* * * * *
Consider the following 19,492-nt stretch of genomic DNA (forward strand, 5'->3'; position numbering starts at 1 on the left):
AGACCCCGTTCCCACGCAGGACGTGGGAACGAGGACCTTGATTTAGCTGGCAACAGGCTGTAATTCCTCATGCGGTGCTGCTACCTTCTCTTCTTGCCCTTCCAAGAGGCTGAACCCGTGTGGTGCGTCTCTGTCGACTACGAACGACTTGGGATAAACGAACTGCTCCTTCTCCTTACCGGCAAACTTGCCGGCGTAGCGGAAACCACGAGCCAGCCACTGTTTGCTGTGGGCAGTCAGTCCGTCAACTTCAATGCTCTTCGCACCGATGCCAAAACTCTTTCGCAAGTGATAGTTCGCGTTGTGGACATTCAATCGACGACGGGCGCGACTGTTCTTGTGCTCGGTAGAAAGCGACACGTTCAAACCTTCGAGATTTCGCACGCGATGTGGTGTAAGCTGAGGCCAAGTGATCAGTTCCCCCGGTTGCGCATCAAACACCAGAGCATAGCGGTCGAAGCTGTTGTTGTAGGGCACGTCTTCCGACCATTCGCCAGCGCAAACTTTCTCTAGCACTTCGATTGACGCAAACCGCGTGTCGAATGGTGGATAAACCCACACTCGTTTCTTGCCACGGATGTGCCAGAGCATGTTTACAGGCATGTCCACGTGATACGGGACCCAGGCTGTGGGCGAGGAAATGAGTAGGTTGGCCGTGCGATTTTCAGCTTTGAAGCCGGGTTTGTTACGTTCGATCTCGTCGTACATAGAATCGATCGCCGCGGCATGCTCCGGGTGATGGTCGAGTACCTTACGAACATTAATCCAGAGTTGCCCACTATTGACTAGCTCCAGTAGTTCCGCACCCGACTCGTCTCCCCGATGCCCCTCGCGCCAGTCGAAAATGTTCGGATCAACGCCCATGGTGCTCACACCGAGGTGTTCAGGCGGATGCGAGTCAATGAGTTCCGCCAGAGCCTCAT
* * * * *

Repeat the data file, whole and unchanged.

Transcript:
Consider the following 19,492-nt stretch of genomic DNA (forward strand, 5'->3'; position numbering starts at 1 on the left):
AGACCCCGTTCCCACGCAGGACGTGGGAACGAGGACCTTGATTTAGCTGGCAACAGGCTGTAATTCCTCATGCGGTGCTGCTACCTTCTCTTCTTGCCCTTCCAAGAGGCTGAACCCGTGTGGTGCGTCTCTGTCGACTACGAACGACTTGGGATAAACGAACTGCTCCTTCTCCTTACCGGCAAACTTGCCGGCGTAGCGGAAACCACGAGCCAGCCACTGTTTGCTGTGGGCAGTCAGTCCGTCAACTTCAATGCTCTTCGCACCGATGCCAAAACTCTTTCGCAAGTGATAGTTCGCGTTGTGGACATTCAATCGACGACGGGCGCGACTGTTCTTGTGCTCGGTAGAAAGCGACACGTTCAAACCTTCGAGATTTCGCACGCGATGTGGTGTAAGCTGAGGCCAAGTGATCAGTTCCCCCGGTTGCGCATCAAACACCAGAGCATAGCGGTCGAAGCTGTTGTTGTAGGGCACGTCTTCCGACCATTCGCCAGCGCAAACTTTCTCTAGCACTTCGATTGACGCAAACCGCGTGTCGAATGGTGGATAAACCCACACTCGTTTCTTGCCACGGATGTGCCAGAGCATGTTTACAGGCATGTCCACGTGATACGGGACCCAGGCTGTGGGCGAGGAAATGAGTAGGTTGGCCGTGCGATTTTCAGCTTTGAAGCCGGGTTTGTTACGTTCGATCTCGTCGTACATAGAATCGATCGCCGCGGCATGCTCCGGGTGATGGTCGAGTACCTTACGAACATTAATCCAGAGTTGCCCACTATTGACTAGCTCCAGTAGTTCCGCACCCGACTCGTCTCCCCGATGCCCCTCGCGCCAGTCGAAAATGTTCGGATCAACGCCCATGGTGCTCACACCGAGGTGTTCAGGCGGATGCGAGTCAATGAGTTCCGCCAGAGCCTCAT